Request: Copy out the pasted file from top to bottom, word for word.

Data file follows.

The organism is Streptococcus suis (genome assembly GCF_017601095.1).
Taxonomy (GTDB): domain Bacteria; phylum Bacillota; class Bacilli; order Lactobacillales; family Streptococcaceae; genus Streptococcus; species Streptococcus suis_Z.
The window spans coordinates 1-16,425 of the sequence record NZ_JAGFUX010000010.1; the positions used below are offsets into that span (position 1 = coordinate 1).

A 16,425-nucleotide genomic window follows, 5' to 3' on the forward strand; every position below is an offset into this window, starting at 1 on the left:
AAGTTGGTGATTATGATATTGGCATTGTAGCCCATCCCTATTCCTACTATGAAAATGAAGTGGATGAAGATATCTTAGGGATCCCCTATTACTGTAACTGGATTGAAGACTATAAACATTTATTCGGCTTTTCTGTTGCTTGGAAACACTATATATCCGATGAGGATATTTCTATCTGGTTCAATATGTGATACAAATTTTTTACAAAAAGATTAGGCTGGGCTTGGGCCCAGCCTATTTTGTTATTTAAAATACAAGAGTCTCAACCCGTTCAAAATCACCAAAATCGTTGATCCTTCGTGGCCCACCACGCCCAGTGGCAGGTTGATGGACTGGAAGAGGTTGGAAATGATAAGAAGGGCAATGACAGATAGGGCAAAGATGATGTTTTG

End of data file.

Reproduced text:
The organism is Streptococcus suis (genome assembly GCF_017601095.1).
Taxonomy (GTDB): domain Bacteria; phylum Bacillota; class Bacilli; order Lactobacillales; family Streptococcaceae; genus Streptococcus; species Streptococcus suis_Z.
The window spans coordinates 1-16,425 of the sequence record NZ_JAGFUX010000010.1; the positions used below are offsets into that span (position 1 = coordinate 1).

A 16,425-nucleotide genomic window follows, 5' to 3' on the forward strand; every position below is an offset into this window, starting at 1 on the left:
AAGTTGGTGATTATGATATTGGCATTGTAGCCCATCCCTATTCCTACTATGAAAATGAAGTGGATGAAGATATCTTAGGGATCCCCTATTACTGTAACTGGATTGAAGACTATAAACATTTATTCGGCTTTTCTGTTGCTTGGAAACACTATATATCCGATGAGGATATTTCTATCTGGTTCAATATGTGATACAAATTTTTTACAAAAAGATTAGGCTGGGCTTGGGCCCAGCCTATTTTGTTATTTAAAATACAAGAGTCTCAACCCGTTCAAAATCACCAAAATCGTTGATCCTTCGTGGCCCACCACGCCCAGTGGCAGGTTGATGGACTGGAAGAGGTTGGAAATGATAAGAAGGGCAATGACAGATAGGGCAAAGATGATGTTTTG